Some homeowners in Foxconn construction area without place to go as company is set to break ground

NOW: Some homeowners in Foxconn construction area without place to go as company is set to break ground

RACINE COUNTY, Wis. (CBS 58) -- Some homeowners in the Foxconn construction area are still without a place to go, even as the company is set to break ground Thursday.

"I've been through hell and back and I don't even know where I'm going to," said Joe Janicek, who's lived on Braun Road in Mount Pleasant down the street from the groundbreaking site for nearly 30 years.

Joe and his wife Kim say they haven't come to an agreement with the village on the sale of their home.

He says they received a "lowball" offer, and have had little communication with the village.

The couple says they haven't been able to find a new home they can afford and that is also suitable for their respective small businesses. They say they should be getting the village's assistance in relocating.

"We need to be made whole again and maybe a little compensation for what [they] put us through -- sleepless nights, not knowing, rerouting my whole life," Janicek said.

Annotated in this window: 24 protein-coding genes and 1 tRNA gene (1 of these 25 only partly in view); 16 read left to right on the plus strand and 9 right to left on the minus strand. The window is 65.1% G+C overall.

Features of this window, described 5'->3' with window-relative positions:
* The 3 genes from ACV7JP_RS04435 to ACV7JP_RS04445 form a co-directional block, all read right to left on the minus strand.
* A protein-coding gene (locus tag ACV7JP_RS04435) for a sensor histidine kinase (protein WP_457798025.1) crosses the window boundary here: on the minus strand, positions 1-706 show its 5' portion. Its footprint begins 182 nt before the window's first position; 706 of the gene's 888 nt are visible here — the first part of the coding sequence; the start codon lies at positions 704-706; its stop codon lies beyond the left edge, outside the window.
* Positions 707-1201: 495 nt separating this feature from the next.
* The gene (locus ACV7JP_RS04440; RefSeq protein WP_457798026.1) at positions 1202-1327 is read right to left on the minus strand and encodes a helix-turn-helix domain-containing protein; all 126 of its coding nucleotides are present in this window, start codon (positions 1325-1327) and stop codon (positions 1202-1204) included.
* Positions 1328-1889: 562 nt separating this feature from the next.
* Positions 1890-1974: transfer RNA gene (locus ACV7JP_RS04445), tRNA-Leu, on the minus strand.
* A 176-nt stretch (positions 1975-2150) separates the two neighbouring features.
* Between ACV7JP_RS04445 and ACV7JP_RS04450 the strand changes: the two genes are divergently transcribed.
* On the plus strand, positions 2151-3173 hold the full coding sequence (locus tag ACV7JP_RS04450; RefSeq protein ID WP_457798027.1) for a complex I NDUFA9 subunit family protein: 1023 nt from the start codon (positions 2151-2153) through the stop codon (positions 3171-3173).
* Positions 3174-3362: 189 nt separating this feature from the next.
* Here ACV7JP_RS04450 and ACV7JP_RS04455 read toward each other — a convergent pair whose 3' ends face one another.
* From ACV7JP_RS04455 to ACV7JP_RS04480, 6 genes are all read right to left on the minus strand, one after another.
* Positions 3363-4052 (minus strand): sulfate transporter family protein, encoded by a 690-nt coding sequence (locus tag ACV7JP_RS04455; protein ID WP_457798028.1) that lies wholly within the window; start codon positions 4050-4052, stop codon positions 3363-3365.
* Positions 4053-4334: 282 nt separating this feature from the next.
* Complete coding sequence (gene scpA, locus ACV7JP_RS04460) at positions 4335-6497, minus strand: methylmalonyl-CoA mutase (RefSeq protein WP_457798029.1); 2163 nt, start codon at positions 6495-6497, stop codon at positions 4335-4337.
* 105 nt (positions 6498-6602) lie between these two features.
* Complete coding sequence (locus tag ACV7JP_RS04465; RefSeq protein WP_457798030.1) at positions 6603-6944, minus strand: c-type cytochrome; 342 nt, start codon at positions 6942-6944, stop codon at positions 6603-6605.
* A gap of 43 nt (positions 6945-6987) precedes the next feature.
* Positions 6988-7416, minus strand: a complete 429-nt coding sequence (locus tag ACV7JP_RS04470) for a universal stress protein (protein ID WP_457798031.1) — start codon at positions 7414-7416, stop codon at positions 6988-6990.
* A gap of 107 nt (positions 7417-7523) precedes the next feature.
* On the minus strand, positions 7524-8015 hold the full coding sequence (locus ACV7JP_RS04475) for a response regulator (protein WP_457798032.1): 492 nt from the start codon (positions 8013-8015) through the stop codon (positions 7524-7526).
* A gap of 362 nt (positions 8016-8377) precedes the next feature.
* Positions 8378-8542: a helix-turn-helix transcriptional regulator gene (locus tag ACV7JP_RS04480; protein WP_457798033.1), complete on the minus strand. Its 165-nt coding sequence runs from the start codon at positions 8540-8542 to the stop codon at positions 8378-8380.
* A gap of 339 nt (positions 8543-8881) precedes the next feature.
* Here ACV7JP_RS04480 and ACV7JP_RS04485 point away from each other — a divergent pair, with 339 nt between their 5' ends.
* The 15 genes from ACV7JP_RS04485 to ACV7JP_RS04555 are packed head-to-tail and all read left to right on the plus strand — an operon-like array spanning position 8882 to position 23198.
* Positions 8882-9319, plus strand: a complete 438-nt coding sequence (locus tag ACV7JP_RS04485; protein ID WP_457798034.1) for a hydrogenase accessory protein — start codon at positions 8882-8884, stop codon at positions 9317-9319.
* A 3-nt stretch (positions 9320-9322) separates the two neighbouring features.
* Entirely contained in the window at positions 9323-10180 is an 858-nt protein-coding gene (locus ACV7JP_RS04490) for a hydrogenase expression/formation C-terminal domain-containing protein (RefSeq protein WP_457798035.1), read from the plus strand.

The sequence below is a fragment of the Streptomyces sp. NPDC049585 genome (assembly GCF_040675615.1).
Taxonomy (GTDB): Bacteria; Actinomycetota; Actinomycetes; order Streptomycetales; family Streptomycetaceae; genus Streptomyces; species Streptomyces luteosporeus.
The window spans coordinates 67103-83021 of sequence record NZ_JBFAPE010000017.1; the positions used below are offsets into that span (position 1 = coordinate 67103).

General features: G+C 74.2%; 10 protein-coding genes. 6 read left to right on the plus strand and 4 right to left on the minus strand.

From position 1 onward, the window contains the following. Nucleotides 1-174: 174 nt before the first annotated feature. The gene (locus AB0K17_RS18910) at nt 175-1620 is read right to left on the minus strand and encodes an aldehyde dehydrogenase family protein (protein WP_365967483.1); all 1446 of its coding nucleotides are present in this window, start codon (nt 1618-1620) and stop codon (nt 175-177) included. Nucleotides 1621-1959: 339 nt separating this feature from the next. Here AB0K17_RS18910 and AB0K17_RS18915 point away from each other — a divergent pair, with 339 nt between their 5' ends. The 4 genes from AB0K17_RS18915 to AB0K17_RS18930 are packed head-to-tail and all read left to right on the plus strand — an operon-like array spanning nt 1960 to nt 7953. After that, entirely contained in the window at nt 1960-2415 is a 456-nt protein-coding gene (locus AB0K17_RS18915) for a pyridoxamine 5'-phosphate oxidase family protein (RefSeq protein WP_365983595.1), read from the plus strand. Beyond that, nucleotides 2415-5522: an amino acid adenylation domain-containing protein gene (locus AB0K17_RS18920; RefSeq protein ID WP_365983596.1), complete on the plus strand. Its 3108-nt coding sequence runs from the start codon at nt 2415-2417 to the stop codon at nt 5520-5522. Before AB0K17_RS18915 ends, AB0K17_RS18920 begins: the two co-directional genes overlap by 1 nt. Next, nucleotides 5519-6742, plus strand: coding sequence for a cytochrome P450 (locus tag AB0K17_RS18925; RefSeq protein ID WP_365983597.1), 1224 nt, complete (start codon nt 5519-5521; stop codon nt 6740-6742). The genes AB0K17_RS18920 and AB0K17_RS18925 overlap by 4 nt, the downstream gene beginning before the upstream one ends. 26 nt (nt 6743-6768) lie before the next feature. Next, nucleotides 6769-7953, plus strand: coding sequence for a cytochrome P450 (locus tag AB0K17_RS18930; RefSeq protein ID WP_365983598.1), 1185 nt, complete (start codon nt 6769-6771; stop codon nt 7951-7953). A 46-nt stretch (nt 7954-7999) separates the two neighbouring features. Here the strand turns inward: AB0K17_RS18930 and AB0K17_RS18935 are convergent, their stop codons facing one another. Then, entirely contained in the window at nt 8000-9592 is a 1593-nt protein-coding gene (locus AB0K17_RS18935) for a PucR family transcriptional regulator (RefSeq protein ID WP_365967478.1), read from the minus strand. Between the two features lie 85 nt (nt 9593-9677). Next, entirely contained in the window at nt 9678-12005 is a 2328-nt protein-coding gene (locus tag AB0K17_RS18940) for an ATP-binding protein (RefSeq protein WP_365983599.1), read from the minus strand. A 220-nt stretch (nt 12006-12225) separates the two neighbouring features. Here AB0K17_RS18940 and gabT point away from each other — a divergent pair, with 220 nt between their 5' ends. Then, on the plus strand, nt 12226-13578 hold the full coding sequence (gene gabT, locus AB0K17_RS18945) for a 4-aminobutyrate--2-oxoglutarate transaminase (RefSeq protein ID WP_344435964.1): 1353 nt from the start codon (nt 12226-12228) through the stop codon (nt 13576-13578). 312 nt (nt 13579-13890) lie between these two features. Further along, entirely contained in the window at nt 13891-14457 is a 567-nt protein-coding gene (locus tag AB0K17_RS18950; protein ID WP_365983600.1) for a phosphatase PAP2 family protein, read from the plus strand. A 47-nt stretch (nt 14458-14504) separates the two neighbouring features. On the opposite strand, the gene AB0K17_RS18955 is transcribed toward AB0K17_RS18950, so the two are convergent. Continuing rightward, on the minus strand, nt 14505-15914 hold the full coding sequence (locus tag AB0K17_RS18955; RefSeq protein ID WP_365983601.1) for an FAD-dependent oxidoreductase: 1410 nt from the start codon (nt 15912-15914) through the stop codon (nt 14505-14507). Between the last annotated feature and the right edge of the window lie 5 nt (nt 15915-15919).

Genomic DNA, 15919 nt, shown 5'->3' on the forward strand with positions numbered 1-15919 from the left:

In a statement, Mount Pleasant's attorney Alan Marcuvitz said, 'Every property acquired by the Village for the Foxconn development has been through voluntary agreements with property owners. To-date, that approach has enabled the

Village to acquire 100% of the land in the core section of Area 1, as well as 80% of the land in the entire project area – Areas 1, 2 and 3 – all through voluntary agreements.

With every purchase, the Village has remained consistent with its acquisition plan, paying 140% of the fair market value for homes, $50,000 per acre for vacant land, plus the full package of relocation benefits. All owners of acquired properties are allowed rent free occupancy post-closing. Owners are also able to retain various items of property improvements such as appliances, cabinetry and outbuildings.

Negotiations are continuing on a daily basis with all remaining property owners or their attorneys.'

If no sale agreement is reached, the village could attempt to use eminent domain law to acquire the home, a potentially lengthy legal process.

Danny Baker's father is a neighbor of the Janiceks'. He was clearing out a lifetime's worth of odds and ends from his father's garage Tuesday.

The Baker family has been in their house for 43 years.

"As we're getting closer, Pop and I sit around and it's like I don't want to go. I really don't want to go," Baker said.

Baker's father has found a new home to move to in Kenosha.

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